Mars has produced a level of excitement in the young generation like nothing else in the last century.” Nor will the lack of technical capabilities inhibit a Mars program. Added Schmitt: “There is very little technical distance between us here today and a manned base on Mars.” The problem is money. Mounting

a Mars mission would require a huge U.S. commitment of funds, although no one is prepared to make a guess about how much. To help free the funds, NASA will likely capitalize on the Soviet threat to colonize Mars while at the same time pressing ahead with its own stepping-stone projects.

NASA took its first tentative step toward Mars when President Ronald Reagan authorized an $8billion space station last January. And NASA administrator James Beggs

told the symposium that a permanent U.S. lunar base, to be completed by the first years of the next century, would be a “rational extension of our program to expand human activities in space.” Added Beggs: “We will return to the moon not only to mine its oxygen-rich rocks and other resources but to establish an outpost for further exploration and expansion of human activities in the solar system—in particular on Mars and the near-Earth asteroids.”

The prospect of mining lunar oxygen is not as ludicrous as it seems. Nearly half of the moon’s composition is oxygen, and chemically extracting it from lunar rocks could provide fuel for rockets that would be launched from moon orbit on trips to Mars and beyond. The reason: liquid hydrogen, which could also be manufactured on the moon, mixed with the oxygen is a basic propellant. Former U.S. astronaut Buzz Aldrin told Maclean's that materials for use in space exploration can also be mined on the moon. Lunar rocket launches would not have to overcome the difficulties of breaking through Earth’s gravity, which is six times stronger than the moon’s. Lower gravity would also ease the job of lifting metals from the moon into space, according to Aldrin. For the purpose of reaching Mars, he said that the moon could serve as a gigantic “gas station in the sky.”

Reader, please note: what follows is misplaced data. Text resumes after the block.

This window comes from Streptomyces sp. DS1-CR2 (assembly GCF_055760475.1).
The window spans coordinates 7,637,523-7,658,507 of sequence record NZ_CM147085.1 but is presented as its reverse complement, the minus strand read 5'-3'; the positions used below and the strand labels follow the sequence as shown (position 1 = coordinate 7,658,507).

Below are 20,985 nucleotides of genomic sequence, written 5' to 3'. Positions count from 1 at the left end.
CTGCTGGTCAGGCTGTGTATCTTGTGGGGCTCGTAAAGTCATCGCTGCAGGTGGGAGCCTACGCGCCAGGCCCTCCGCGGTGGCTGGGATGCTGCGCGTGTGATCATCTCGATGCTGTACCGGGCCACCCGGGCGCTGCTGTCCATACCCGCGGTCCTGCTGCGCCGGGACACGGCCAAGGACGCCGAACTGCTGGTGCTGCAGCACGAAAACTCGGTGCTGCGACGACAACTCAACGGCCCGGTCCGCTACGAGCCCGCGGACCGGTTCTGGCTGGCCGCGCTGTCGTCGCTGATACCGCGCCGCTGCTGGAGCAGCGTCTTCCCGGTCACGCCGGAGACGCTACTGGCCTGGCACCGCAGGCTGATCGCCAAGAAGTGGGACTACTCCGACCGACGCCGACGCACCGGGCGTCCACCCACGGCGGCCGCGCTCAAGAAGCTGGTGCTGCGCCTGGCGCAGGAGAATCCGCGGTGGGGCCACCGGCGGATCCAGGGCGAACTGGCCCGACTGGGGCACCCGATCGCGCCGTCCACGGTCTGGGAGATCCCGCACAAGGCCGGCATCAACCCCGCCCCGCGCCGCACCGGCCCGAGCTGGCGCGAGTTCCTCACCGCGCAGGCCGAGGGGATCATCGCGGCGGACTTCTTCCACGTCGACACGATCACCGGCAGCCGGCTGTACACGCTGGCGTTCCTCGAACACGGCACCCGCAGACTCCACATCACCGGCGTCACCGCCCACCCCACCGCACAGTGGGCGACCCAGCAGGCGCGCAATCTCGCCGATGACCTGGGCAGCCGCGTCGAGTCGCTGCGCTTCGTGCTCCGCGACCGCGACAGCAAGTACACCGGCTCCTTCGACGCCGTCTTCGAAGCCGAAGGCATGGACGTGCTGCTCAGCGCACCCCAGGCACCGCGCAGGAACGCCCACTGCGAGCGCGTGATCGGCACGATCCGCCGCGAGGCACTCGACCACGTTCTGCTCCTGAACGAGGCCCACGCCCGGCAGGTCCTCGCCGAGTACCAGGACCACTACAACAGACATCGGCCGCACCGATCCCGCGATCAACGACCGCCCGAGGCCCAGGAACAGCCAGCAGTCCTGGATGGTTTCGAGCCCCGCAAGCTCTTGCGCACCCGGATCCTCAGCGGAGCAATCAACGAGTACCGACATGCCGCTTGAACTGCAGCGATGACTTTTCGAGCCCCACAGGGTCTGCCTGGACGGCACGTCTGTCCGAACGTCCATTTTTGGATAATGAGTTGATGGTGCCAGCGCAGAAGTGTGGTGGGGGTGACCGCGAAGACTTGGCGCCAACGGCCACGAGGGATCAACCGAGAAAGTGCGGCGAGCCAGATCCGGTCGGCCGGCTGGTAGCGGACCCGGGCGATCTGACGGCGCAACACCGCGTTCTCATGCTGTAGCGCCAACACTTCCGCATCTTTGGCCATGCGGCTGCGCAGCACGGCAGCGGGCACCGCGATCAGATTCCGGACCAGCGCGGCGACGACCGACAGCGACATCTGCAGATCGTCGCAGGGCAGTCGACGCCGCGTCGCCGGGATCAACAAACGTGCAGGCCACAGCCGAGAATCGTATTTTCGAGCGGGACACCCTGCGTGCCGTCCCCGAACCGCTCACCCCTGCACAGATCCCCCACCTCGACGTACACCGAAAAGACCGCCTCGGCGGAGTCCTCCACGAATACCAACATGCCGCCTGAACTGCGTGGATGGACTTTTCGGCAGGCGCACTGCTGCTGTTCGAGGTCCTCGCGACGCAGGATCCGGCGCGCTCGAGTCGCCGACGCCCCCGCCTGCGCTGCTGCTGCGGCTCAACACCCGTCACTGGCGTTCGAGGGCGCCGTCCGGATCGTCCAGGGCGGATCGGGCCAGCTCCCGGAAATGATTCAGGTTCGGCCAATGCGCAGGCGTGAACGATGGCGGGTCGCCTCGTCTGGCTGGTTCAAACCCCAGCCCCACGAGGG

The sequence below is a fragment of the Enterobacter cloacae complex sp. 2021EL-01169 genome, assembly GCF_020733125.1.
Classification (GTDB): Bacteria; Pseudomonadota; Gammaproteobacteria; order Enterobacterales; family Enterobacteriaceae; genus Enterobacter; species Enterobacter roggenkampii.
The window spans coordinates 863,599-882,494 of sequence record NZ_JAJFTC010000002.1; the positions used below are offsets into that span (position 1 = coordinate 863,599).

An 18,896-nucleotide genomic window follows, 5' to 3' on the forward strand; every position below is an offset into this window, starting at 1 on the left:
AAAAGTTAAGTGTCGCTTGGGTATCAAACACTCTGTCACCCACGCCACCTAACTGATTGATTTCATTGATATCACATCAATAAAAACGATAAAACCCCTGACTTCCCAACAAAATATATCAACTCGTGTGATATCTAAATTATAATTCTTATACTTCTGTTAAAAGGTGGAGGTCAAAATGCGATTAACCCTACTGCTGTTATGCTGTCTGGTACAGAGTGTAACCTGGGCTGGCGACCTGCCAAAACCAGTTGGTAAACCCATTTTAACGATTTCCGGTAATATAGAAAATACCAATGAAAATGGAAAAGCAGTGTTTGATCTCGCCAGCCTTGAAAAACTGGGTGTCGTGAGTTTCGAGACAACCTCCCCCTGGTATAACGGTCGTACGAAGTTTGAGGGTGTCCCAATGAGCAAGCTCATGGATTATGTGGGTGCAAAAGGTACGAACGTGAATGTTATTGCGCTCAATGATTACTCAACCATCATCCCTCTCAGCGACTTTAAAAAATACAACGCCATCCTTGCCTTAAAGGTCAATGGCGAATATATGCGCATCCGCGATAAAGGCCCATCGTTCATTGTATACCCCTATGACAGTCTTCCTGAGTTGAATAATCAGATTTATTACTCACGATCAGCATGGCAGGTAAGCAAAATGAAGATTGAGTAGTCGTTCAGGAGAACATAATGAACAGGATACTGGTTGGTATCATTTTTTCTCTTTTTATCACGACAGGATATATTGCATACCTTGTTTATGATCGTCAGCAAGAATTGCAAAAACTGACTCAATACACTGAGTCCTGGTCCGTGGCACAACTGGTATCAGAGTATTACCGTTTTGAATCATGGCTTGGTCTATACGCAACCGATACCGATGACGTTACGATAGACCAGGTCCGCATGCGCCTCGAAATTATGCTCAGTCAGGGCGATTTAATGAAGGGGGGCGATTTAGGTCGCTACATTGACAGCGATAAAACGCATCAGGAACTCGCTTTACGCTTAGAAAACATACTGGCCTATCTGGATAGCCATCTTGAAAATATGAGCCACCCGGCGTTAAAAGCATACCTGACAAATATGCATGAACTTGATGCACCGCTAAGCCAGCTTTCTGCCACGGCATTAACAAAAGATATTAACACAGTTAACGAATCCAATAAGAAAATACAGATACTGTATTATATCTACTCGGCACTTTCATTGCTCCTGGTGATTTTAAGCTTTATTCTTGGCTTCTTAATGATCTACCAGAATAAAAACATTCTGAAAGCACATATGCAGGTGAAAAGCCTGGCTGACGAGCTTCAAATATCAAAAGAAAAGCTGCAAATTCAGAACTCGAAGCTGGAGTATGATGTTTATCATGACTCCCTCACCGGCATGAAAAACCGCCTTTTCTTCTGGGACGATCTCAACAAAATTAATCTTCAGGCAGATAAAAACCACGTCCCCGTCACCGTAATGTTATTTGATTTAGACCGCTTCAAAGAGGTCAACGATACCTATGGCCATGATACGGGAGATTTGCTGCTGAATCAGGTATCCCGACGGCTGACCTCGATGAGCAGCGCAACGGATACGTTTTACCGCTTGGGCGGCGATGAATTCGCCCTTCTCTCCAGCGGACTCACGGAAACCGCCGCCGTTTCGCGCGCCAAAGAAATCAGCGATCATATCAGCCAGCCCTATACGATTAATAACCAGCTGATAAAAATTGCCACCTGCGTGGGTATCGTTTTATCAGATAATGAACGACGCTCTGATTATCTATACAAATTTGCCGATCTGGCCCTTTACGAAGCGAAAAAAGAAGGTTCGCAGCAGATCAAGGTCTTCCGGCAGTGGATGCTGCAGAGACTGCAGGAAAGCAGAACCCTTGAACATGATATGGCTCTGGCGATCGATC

Although NASA has yet to seek political approval for its lunar base, U.S. space scientists speaking at the conference produces studies describing its main elements. The first stage will feature cramped and uncomfortable submarine-like units similar to those planned for the space station, which will be buried in the lunar soil to shield them from radioactivity. Ultimately, the settlement will have five basic components of a more luxurious nature, according to space scientist Guillermo Trotti of the University of Houston. There will be a space port, a communications and civic centre, a housing and recreation complex, an academic centre and an industrial component to house the laboratories, workshops and refineries necessary to produce food and exports. With factories producing oxygen and water, as many as 100 residents will be able to stay for a year or more.

As the first step on the highway to Mars, the U.S. moon station will mark a fundamental change in the role of the astronauts. They will no longer be visitors, but rather colonizers. It is a thought that even makes scientists lyrical. Concluded one report: “The exploration of space touches the most profound elements of human nature. It excites our spirit of adventure and challenges us to achieve our full potential. It confronts us with the awesome beauty of creation.”^